This is not because of some sort of perversity
on the part of God
who is just being contrary.
It is rather a fundamental statement
about how poorly we succeed
at understanding the will of God at all.
So it is hardly surprising that the words we hear
being spoken
are challenging
our very established and unimaginative ways of thinking
about life and about God.
This may often escape our attention
as we hear words that we have heard many times before.
Such are those words (well-known to Anglicans)
we hear spoken by Mary
as she commits herself to cooperate with the the will of God.
My soul proclaims the greatness of the Lord,
my spirit rejoices in God my Saviour
There are a few shocks in the song that she sings
....from this day all generations will call me blessed.
Women are often perceived by society
as secondary people
this much is known to us
Not so in God's world.
God says to each woman you are holy!
If I say nothing else to each of you here today
it is that
But can we also say
that God does not make the sort of judgment on the umnarried pregnant girl
that we so often rush to make!
...this day God says to women, and to those with child
You are blessed.

My ways, are not your ways
If we think that pride, arrogance and self-promotion
are the way to go
then Mary's song reminds us that
God is on the side of the humble and meek
he has an option for the poor
and we who are rich need to be particularly cautious.
The world's ways are about reputation, power and influence
God's are about humility, compassion and concern.

The world is totally seduced by greed
and the need to be rich
But God's promise is to stand alongisde those who are poor.

Great encouragement
We need to hear these words for what they are.
Great encouragement.
They are revealing to us truths that the world does not readily appreciate.

John says to the people who went out to see him.
Did you come out into the desert execyting to be told that you had got it right
What did you go out into the wilderness to look at? A reed shaken by the wind? What then did you go out to see? Someone dressed in soft robes? Look, those who wear soft robes are in royal palaces.

No he says, you went out looking for God.

You come to church (presumably)
Or you read these words
Not to be told that you have got it right

But to be confronted by God
to hear what God says to your heart.
He ways are not yours
You need some education in my will.
Those who you tend to reject...the poor, women, the illegitimate
They are the ones I take and bless.
My understanding rather turns the world upside down.

Many heard John and Jesus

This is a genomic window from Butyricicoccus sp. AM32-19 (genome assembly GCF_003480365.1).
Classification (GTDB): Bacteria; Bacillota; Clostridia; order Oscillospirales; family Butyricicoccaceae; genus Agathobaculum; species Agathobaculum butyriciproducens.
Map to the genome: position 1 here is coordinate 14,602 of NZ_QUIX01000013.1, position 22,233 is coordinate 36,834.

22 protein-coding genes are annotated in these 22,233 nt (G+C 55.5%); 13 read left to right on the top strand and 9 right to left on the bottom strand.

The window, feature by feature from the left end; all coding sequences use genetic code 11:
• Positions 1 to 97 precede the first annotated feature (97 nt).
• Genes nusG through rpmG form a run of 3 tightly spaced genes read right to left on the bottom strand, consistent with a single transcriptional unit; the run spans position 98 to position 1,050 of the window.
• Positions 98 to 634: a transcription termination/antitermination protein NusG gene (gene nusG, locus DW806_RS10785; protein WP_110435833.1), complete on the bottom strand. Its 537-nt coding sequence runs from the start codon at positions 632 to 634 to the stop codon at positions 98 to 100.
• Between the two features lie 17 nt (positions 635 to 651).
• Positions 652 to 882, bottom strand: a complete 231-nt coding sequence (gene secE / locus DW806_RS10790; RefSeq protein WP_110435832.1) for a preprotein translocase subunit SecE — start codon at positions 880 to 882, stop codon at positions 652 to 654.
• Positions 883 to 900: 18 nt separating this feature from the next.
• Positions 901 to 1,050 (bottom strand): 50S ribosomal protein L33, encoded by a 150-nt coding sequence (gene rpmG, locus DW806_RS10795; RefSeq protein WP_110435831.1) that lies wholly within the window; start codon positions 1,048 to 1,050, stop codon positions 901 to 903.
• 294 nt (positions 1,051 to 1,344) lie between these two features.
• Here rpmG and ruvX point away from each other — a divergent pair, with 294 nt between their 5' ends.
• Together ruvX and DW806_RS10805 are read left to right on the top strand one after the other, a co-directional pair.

and turned away
because they did not want hear the message
that confronted their lifestyle.
Others found that their life was transformed.

Which are you?

This week
  • Pray for insight to seeGod where God is least likely to be found
  • Ask the Spirit to show you where you need to change and affirm God in the unexpected place.
We praise you Lord
as we see you confront our popular misconceptions.
As you turn aside from injustice and greed and
bless the cause of the powerless and poor.
Give us the courage of Christmas to do that too.

Monday, November 29, 2010

Giving peace a chance

Reflections for Sunday 5th December, 2010. Advent 2 Is 11:1-10, Ps 72: 1-7, 18-19;Romans 15:4-13; Matthew 3:1-12
One of the great themes of Christmas and Advent is the reign of peace that is to be ushered in by this new king
Peace is not a difficult concept to grasp though we need to be careful to do it justice
In the Hebrew Scriptures the word we use is "shalom"
it speaks of a peace which is not just the absence of war
but a time of harmony, justice and prosperity
for all people
We would hardly say that we live in a time of peace
because if harmony, justice and prosperity are the measures
then none of these seem to fully exist at this point in history.
At most what we seem to be able to achieve
is a closed world in which we shut ourselves in.
But this shallow view of peace
is not the shalom
that is being talked about here.
It is not the peace with which we greet each other when we say
The peace of the Lord be always with you.

Peace at all times and in all ways
A couple of ideas that may help us think of peace-shalom
Because we are overwhelmed by how to bring about peace in Afghanistan or Iraq or Pakistan
we seem to think that we cannot do anything at all, ever.
But of course the very fact that biblical peace is about how life is lived
must bear fruit in the way we actually live.
As the song puts it
Let there be peace on earth and let it begin with me
It is easy to invite someone else to do the hard yards;
but the call of the gospel
first by John the Baptist and then by Jesus himself
is to lay into it ourselves.
We are to be righteous, holy and active in living our life.
And not leave it up to someone else.
Let there be peace on earth and let it begin with me

How to begin
Paul talks in Ephesians (picking up Isaiah) about
peace to those who are far off
and peace to those are near
most of us will need to focus on the near rather than the far.
It is those who are near who affect our shalom.
Yes we need to forgive and seek to be forgiven
in Advent in order that there may be genuine peace!
Do not let this week go without paying some attention to that!

But we also thought last week about one of the major contributing factors
to the lack of peace
and that is poverty.
It is often noted
that what underlies the East-West bitterness
is not so much the Muslim-Christian-Hindu-Jewish-Buddhist division
but the rich-poor divide
Iran and Iraq and anti-Western hatreds are fuelled by the great inequalities